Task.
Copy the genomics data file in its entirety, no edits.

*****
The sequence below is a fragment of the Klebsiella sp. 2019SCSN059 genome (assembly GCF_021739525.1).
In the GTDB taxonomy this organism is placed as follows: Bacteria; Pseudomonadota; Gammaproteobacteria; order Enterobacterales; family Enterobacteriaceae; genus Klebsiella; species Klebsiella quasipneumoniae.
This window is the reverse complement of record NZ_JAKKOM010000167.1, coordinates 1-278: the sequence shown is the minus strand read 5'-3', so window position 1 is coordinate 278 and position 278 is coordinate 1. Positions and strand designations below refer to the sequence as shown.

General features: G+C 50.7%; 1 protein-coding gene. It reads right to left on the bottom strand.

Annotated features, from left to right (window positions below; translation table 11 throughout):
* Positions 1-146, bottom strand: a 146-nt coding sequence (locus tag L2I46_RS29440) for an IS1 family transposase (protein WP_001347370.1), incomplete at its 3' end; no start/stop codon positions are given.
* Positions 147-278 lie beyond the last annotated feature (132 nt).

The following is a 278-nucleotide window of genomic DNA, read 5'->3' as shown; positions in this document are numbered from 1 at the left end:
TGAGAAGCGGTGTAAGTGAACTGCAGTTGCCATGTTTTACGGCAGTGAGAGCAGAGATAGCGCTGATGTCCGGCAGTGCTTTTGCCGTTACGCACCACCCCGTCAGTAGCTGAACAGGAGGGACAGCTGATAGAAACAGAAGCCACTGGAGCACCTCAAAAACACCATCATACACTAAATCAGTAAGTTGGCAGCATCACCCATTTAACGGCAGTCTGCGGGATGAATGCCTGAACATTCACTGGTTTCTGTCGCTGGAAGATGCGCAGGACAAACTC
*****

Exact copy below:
The sequence below is a fragment of the Klebsiella sp. 2019SCSN059 genome (assembly GCF_021739525.1).
In the GTDB taxonomy this organism is placed as follows: Bacteria; Pseudomonadota; Gammaproteobacteria; order Enterobacterales; family Enterobacteriaceae; genus Klebsiella; species Klebsiella quasipneumoniae.
This window is the reverse complement of record NZ_JAKKOM010000167.1, coordinates 1-278: the sequence shown is the minus strand read 5'-3', so window position 1 is coordinate 278 and position 278 is coordinate 1. Positions and strand designations below refer to the sequence as shown.

General features: G+C 50.7%; 1 protein-coding gene. It reads right to left on the bottom strand.

Annotated features, from left to right (window positions below; translation table 11 throughout):
* Positions 1-146, bottom strand: a 146-nt coding sequence (locus tag L2I46_RS29440) for an IS1 family transposase (protein WP_001347370.1), incomplete at its 3' end; no start/stop codon positions are given.
* Positions 147-278 lie beyond the last annotated feature (132 nt).

The following is a 278-nucleotide window of genomic DNA, read 5'->3' as shown; positions in this document are numbered from 1 at the left end:
TGAGAAGCGGTGTAAGTGAACTGCAGTTGCCATGTTTTACGGCAGTGAGAGCAGAGATAGCGCTGATGTCCGGCAGTGCTTTTGCCGTTACGCACCACCCCGTCAGTAGCTGAACAGGAGGGACAGCTGATAGAAACAGAAGCCACTGGAGCACCTCAAAAACACCATCATACACTAAATCAGTAAGTTGGCAGCATCACCCATTTAACGGCAGTCTGCGGGATGAATGCCTGAACATTCACTGGTTTCTGTCGCTGGAAGATGCGCAGGACAAACTC